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MACER.

WHEN simple Macer, now of high renown,
First sought a poet's fortune in the town;
'Twas all th' ambition his great soul could feel,
To wear red stockings, and to dine with Steele.
Some ends of verse his betters might afford,
And gave the harmless fellow a good word.
Set up with these, he ventured on the town,
And in a borrow'd play outdid poor Crown.
There he stopt short, nor since has writ a tittle,
But has the wit to make the most of little;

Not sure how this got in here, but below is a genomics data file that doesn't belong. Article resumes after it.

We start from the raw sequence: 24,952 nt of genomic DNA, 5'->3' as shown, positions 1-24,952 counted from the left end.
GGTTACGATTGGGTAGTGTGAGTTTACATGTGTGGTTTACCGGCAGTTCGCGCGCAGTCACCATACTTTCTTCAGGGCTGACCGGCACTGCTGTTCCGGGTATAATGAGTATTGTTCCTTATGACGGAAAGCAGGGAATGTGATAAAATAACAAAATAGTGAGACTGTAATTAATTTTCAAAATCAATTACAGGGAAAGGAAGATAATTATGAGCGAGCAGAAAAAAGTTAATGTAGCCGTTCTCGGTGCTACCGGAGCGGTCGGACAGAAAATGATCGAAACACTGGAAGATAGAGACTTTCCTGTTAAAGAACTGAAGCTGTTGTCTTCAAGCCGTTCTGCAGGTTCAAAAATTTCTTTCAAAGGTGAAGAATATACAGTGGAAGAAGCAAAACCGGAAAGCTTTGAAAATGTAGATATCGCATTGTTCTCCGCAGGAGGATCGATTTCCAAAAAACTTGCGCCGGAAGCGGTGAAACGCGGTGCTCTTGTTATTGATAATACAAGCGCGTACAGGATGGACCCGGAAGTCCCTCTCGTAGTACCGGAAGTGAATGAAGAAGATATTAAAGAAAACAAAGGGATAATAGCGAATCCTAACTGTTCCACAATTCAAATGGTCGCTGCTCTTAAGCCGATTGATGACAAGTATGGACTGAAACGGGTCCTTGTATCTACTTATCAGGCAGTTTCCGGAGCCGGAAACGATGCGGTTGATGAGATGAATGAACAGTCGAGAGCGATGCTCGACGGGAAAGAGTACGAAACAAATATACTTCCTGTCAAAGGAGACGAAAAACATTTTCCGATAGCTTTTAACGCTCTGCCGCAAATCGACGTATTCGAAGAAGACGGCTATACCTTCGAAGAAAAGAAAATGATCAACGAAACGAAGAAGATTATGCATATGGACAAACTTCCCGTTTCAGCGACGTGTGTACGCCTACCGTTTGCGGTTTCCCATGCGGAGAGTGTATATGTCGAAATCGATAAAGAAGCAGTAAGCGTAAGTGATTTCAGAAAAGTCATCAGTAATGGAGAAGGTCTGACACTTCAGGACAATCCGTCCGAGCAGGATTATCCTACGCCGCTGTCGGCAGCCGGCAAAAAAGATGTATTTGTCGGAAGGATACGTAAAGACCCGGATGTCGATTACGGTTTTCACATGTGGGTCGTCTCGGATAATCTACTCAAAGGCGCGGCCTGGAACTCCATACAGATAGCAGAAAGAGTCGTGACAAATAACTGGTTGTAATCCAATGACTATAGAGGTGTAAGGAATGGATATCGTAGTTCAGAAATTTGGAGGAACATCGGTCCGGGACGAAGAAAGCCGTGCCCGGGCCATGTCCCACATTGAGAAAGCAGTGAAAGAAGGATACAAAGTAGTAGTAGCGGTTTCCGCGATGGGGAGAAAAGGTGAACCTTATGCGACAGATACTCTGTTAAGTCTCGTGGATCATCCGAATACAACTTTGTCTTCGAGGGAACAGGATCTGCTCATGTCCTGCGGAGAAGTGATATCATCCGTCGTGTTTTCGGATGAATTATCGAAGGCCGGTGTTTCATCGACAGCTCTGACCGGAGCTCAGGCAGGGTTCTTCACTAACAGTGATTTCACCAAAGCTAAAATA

Like stunted hidebound trees, that just have got
Sufficient sap at once to bear and rot.
Now he begs verse, and what he gets commends[1],
Not of the wits his foes, but fools his friends.
So some coarse country wench, almost decay'd,
Trudges to town, and first turns chambermaid:
Awkward and supple each devoir to pay,
She flatters her good lady twice a day;
Thought wond'rous honest, tho' of mean degree,
And strangely lik'd for her simplicity:
In a translated suit then tries the town,
With borrow'd pins, and patches not her own;
But just endur'd the winter she began,
And in four months a batter'd harridan.
Now nothing's left; but wither'd, pale, and shrunk,
To bawd for others, and go shares with punk.


  1. He requested, by publick advertisements, the aid of the ingenious, to make up a miscellany, in 1713.